Stimulating Idea from Nevada’s Brothel Proponents

images-21.thumbnail.jpgLike every state in the union, Nevada faces a financial crunch, but that state has a unique revenue stream: Brothels. In-house prostitution is legal in counties with fewer than 400,000 residents. Currently 11 counties allow licensed brothels.

 While the $50-million-a-year industry–which has an economic impact of about $400 million on the state–pays hefty taxes to the rural counties in which they operate, individual bordellos only pay $100 a year to the state for their business licenses.

Las Vegas’ mayor, the outspoken Oscar B. Goldman supports legalizing prostitution in Sin City, pointing out that many travelers believe sex-for-sale is legal throughout the state anyway:

They tell me we’re missing tens of million of dollars that could be used for the school system, to keep jail guards employed, to provide mental health services.

Currently Nevada faces a $1.8 billion shortfall caused by flaccid tourist trade and a limp housing market. This month Republican Governor Jim Gibbons submitted a budget that included 6 percent pay cuts for teachers and a 36 percent reduction in all higher-education financing. The budget was rejected by the Democratic-dominated House and Senate.

Sen. Bob Coffin, chairman of the Senate Taxation Committee, is willing to hold a hearing on a proposal to legalize and tax prostitution in Las Vegas and other urban areas of the state. Coffin, a  Las Vegas insurance broker and book dealer, is also open to taxing strip clubs and escort services. And he has harsh words for critics of the proposal:

When you’re talking about cutting funding for the mentally ill and increasing class sizes for little kids . . . and someone tells me they don’t want to tax prostitution, I’m going to call them a hypocrite to their face.

But as fiscally exciting as the idea seems, some brothel owners–several who claim business is down so much so they’ve been offering incentives (though the Bunny Ranch boasts they’ve seen a rise in action) and that they already pay plenty in county taxes and to the local health departments to certify their employees–and the mayors of other cities are opposed to the idea. Sparks Mayor Geno Martini told the Reno Gazette-Journal:

We’re too much of a family community for that. We went through a lot of generations just getting rid of the topless bars. It wouldn’t be the right thing for us.

Carson City Mayor Bob Crowell is also opposed to statewide legalization:

There’s no appetite on my part and I don’t think there’s an appetite in Carson City.

Actually, brothels are illegal under Carson City’s municipal law, so it’s sort of moot point anyway.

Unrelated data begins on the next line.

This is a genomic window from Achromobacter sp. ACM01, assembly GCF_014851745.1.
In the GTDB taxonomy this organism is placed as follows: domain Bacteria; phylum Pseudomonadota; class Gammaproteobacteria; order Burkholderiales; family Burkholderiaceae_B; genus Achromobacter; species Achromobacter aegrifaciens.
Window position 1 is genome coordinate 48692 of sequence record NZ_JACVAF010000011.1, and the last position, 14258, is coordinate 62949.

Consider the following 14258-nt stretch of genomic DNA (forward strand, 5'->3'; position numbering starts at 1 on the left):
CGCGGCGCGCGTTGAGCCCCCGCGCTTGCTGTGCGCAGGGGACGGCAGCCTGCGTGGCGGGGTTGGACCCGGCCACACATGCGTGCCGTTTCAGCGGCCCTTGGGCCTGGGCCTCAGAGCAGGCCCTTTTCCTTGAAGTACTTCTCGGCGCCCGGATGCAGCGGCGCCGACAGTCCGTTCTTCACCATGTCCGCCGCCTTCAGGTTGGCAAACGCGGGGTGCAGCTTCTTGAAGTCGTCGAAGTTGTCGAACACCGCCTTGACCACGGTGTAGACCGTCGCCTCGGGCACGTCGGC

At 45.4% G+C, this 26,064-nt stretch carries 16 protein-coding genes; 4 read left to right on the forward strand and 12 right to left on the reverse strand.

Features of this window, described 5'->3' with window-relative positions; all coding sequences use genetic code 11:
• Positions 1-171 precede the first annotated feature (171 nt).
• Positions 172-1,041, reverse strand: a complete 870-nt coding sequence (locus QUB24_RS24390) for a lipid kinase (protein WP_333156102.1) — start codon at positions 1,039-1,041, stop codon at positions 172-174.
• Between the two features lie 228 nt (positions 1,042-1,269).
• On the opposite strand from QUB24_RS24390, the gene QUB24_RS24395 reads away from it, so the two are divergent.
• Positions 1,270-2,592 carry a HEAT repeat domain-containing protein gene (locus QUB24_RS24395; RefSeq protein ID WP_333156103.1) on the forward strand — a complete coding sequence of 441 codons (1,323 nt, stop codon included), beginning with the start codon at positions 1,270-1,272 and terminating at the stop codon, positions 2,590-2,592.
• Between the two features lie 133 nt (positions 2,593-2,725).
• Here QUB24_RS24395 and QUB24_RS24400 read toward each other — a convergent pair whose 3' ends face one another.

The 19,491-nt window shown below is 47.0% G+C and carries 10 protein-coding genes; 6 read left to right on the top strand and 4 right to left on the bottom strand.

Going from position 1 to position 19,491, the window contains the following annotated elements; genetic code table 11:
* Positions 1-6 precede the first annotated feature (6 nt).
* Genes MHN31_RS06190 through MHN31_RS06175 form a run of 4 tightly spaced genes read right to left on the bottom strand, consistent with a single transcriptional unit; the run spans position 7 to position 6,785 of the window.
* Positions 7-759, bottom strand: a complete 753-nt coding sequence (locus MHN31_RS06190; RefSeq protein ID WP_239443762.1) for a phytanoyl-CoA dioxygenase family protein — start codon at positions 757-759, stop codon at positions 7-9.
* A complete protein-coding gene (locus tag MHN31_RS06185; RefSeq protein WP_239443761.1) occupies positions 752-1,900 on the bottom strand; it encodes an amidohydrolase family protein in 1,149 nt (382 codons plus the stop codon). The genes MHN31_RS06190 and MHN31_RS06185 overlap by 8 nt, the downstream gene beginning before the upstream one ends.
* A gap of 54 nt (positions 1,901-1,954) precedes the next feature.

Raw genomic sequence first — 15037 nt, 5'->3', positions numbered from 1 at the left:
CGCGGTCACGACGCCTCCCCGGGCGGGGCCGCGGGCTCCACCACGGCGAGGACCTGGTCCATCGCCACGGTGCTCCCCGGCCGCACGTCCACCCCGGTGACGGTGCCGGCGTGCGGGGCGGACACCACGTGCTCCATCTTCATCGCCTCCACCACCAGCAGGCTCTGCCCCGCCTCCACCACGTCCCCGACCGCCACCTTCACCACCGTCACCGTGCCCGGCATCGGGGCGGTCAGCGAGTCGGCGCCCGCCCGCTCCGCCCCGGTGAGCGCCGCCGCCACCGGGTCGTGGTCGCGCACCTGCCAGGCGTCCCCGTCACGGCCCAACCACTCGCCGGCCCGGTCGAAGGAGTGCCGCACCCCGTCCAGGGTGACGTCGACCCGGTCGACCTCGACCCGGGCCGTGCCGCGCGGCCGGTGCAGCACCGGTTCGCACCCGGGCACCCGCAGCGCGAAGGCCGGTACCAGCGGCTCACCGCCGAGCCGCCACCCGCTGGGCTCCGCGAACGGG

However, there has been a surge in applications to existing brothels, with arguments that legalizing prostitution statewide could provide legitimate safe employment for women who are so inclined. (No county allows brothels to have men who sell sexual services as there is no way for a male prostitute could meet the requirement to submit weekly cervical specimens, and the language of regulations refer to prostitutes in the feminine only–more reasons why Heidi Fleiss’ Stud Farm never achieved lift off…).

All women working in bordellos are licensed and must submit to an criminal background check and sign a waiver of release of medical records.  Condom use was mandated by law 1988 for all forms of sex; since 1986, when HIV mandatory testing began, not a single brothel prostitute has tested positive for the virus.

Says Las Vegas’ Mayor Goldman about statewide legalization:

I also believe that by regulating and controlling this business, we could make it much safer for the customers as well as the prostitutes. We kid ourselves and we’re very disingenuous if we pretend that there isn’t rampant prostitution now that is unsafe for which we get no tax revenue.

How noble.

And while the state of Nevada debates their financial future we can look forward to radical vs liberal feminists and moralists debating the pros and cons of the sex trade.

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Lisa Derrick

Lisa Derrick

Los Angeles native, attended UC Berkeley and Loyola Marymount University before punk rock and logophilia overtook her life. Worked as nightclub columnist, pop culture journalist and was a Hollywood housewife before writing for and editing Sacred History Magazine. Then she discovered the thrill of politics. She also appears frequently on the Dave Fanning Show, one of Ireland's most popular radio broadcasts.